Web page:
It started with pop stars. They went to court fighting for their online names. Everyone, from Madonna to Britney Spears, won their cases and appeared on the Net, their flashy Web presences promoting their brands. It soon became apparent these sites were more than glossy catalogs of bios, pictures, and sound samples. They became direct lines to the stars’ audiences. Mariah Carey went online and spoke of her depression. Others followed suit, and pop stars became accessible in a new way.
Following the pop stars came authors and gurus from the world of business writing. Tom Peters, Faith Popcorn, and Sergio Zyman created their own Web presences. They started with glossy, passive sites and later introduced dialogue that made the host personalities accessible in an unprecedented manner. Faith Popcorn asked visitors to help write her next book, “Dictionary of the Future.” Patricia Seybold invites readers to join her in live discussions about her opinions. Tom Peters invites visitors to his Brand Café to share their experiences.
The trend in personal Web sites hasn’t stopped with celebrities. Millions of kids and teenagers have been creating their own personal Web presences. Years ago, your telephone number was your point of contact with friends. Then, the email address took over. Now, you can’t survive socially without having your own, cool site that reveals a total picture of your life, complete with quotes and poems from friends and heroes.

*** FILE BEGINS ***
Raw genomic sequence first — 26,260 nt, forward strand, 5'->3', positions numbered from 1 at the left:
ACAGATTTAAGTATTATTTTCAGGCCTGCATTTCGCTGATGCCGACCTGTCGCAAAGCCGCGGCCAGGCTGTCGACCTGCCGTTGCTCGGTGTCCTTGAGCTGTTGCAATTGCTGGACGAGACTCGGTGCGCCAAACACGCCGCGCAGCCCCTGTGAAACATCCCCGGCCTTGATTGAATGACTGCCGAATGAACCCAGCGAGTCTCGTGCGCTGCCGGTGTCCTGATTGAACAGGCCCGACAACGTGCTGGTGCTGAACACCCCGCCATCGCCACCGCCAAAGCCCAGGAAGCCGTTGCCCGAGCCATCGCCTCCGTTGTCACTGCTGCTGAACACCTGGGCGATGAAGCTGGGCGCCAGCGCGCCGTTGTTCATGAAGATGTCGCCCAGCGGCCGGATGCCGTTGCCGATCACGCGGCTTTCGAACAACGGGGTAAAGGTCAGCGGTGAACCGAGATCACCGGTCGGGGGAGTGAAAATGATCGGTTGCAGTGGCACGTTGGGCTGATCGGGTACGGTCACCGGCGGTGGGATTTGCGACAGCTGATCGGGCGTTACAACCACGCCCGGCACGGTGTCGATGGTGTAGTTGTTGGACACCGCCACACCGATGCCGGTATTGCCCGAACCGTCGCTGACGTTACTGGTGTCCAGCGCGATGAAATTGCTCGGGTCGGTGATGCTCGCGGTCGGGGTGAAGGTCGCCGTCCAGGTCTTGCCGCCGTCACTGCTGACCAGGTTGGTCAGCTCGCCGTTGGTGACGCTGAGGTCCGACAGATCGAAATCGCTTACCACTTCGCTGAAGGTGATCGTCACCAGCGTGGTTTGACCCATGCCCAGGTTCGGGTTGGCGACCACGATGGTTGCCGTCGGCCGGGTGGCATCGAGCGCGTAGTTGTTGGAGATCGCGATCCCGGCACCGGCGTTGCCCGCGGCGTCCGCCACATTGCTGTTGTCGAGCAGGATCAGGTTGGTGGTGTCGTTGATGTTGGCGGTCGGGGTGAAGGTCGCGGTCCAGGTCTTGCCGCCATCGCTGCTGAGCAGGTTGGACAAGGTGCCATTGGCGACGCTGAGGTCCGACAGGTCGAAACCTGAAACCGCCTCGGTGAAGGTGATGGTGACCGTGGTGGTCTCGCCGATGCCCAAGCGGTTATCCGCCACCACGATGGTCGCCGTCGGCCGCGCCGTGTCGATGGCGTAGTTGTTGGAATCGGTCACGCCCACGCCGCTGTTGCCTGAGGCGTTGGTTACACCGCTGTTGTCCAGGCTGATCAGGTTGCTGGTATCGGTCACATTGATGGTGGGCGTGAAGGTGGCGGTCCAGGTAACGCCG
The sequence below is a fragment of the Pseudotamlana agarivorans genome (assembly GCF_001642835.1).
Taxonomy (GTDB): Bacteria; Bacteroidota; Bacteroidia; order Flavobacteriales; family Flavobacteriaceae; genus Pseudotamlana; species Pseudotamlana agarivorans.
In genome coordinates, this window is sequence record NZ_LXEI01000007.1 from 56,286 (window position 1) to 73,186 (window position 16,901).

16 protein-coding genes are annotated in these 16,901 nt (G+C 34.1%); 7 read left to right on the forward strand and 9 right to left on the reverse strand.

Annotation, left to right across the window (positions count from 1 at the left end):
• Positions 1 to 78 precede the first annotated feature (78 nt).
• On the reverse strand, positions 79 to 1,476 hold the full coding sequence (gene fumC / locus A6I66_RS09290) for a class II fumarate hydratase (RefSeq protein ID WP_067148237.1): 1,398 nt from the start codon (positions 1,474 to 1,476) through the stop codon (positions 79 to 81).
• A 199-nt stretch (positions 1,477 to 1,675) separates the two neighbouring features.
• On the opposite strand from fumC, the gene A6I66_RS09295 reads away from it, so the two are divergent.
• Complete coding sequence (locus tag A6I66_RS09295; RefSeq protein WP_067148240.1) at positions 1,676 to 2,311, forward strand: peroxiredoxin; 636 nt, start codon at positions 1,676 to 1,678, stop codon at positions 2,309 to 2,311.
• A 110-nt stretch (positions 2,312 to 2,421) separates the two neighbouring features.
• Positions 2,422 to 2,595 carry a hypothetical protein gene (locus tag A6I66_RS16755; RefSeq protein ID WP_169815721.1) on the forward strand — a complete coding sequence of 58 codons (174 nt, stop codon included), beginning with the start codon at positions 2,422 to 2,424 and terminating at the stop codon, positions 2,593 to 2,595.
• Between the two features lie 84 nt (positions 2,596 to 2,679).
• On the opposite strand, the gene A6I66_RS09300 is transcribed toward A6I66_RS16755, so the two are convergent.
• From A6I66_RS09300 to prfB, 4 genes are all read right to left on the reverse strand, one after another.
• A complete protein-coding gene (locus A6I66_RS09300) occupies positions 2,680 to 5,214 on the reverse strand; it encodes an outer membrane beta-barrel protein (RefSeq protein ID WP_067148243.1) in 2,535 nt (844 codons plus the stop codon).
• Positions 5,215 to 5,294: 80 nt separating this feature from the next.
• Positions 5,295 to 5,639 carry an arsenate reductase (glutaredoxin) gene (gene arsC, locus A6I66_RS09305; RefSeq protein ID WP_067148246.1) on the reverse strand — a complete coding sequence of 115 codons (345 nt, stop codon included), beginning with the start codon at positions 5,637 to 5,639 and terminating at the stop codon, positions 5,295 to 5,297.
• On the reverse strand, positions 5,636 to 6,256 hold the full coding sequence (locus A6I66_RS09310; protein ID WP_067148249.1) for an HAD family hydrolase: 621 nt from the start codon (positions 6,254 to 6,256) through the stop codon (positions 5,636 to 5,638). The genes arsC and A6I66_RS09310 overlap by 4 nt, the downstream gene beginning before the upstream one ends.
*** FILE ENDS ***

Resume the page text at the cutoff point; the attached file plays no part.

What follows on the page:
What these site concepts have in common is they promote real people, tell real (well, maybe not always) stories, reflect real feelings, and, most important, engage their fans, friends, and families in a real way.
Let’s consider the corporate brand Web sites. Pepsi, Disney, M&Ms, Wrigley’s… you name it. Have any of these sites changed dramatically over the years? Do they tell real stories, reflect real feelings, and engage fans, friends, and families in a real way? Sorry, but they don’t.
Over the seven years of the Web’s existence, brand Web sites, for some reason, stopped developing. The rest of the world has overtaken them. Brands are like people: A strong brand has feelings, expresses opinions, engages in dialogue, and has moods, an identifiable look, and behaviors we know and recognize. Do me a favor. Visit just three Web sites hosted by brands you really like. Note the personality of the brand you were able to observe. Not the personality you thought you knew before visiting the site, but the personality you learned about from your visit. Did your visit reveal a clear brand personality? Did the site reflect any personality at all? Or was it a corporate site with an anonymous voice that tried to appeal to everyone — by not committing to a personality of its own?
Then, take an objective look at your own site and conduct the same test. If your site has a clear personality, if its language is unique, if its style is identifiably its own, if its tone of voice is personal and particular to your brand, you’re getting there.
If you feel your site is weak in these areas, visit a few of the millions of teen sites out there — or the thousands of pop star, movie star, or author sites — and find inspiration in them. For some reason, branding talk has had the effect of making brand sites too corporate and too impersonal. Ironic, because that’s not what branding’s about. Branding is about making your brand so personal you can’t live without it.
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